Refill app, and stickers on front windows, the campaign showed people that refills were accepted by
many places around them, including cafes and chains selling plastic bottles, such as Starbucks or
Costa. An estimated one million plastic bottles have been saved since the start of the campaign.

Targeting the right groups

The good news is, moving towards a sustainable society does not necessarily require everyone to do
everything. Collectively adopting a small number of impactful environmental behaviours could already
bring about significant change. This said, it is extremely important that interventions designed using
behavioural science particularly target high-impact behaviours and the right socio-economic groups.
According to the World Inequality Database, in regions like the US or Europe, the richest 10% emits
six to seven times more CO2 emissions that the poorest 50%.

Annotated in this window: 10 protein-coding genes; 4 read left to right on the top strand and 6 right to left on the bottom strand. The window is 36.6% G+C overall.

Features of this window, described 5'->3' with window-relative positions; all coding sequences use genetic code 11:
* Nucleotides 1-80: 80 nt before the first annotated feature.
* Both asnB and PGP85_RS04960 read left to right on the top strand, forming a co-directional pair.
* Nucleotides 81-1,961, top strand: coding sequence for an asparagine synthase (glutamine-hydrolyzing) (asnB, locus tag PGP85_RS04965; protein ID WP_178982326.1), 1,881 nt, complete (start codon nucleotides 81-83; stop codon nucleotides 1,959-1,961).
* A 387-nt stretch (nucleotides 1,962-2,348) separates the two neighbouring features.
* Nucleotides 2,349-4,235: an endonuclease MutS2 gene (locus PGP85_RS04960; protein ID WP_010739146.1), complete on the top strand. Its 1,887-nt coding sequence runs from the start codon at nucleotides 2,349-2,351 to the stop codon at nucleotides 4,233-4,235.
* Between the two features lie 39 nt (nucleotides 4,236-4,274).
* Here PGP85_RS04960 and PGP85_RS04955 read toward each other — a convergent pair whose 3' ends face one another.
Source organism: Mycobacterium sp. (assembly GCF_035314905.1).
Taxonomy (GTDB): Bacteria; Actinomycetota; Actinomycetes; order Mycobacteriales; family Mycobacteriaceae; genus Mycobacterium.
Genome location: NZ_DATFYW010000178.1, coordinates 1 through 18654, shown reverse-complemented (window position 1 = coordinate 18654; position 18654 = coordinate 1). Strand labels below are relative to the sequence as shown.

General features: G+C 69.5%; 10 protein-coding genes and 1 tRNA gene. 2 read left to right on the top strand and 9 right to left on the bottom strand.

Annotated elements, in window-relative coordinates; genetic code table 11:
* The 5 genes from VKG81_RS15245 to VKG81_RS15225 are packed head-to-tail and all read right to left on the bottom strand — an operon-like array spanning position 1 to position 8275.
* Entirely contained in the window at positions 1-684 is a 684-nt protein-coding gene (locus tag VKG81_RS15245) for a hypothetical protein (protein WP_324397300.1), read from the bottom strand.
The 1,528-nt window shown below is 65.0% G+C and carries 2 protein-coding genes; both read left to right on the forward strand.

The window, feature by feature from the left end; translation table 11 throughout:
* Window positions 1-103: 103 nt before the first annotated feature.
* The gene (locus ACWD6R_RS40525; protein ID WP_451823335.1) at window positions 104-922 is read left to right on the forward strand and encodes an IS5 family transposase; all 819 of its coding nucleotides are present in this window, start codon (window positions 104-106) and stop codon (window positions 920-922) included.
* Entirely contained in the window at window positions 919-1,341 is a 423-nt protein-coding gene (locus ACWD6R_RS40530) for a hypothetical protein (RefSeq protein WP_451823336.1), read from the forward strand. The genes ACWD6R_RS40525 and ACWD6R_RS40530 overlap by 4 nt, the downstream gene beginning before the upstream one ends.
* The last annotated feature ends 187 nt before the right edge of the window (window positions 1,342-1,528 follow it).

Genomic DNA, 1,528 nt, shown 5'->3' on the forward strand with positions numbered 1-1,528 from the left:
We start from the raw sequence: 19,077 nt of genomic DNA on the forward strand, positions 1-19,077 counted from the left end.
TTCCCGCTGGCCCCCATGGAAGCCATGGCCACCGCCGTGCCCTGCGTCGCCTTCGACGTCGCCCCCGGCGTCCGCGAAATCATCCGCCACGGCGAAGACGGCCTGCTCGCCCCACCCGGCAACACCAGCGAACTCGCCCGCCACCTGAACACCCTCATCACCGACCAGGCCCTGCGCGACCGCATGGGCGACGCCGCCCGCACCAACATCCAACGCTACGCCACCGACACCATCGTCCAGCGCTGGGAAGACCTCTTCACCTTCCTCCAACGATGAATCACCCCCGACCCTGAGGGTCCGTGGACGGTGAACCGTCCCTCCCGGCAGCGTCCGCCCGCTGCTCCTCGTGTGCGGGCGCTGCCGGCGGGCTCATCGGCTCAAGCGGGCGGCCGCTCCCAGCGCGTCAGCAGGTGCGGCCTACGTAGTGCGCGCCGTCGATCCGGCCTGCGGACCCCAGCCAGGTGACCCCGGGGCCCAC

In relation to designing the right behavioural interventions, Polaris Koi from the University of Turku
takes the example of nudging and states: “It is of paramount importance that a nudge includes an
accurate and comprehensive analysis of the climate impacts; that we target the most effective
behaviours, rather than tinkering with something insignificant”, and adding “since harms from climate
change are unevenly distributed, disproportionately affecting the global poor, inefficiency would make
us complicit in those injustices and we need any intervention to be designed with that in mind.”

As a conclusion, new laws and technologies needs to be coupled with individual behaviour
change and acceptance in order to accelerate change. Governments and organisations have a
role to play in facilitating the adoption of sustainable behaviours, and that’s where behavioural
science comes into play. And citizens and consumers have the power to create ripple effects,
ultimately driving forward large-scale systemic changes towards a more climate-friendly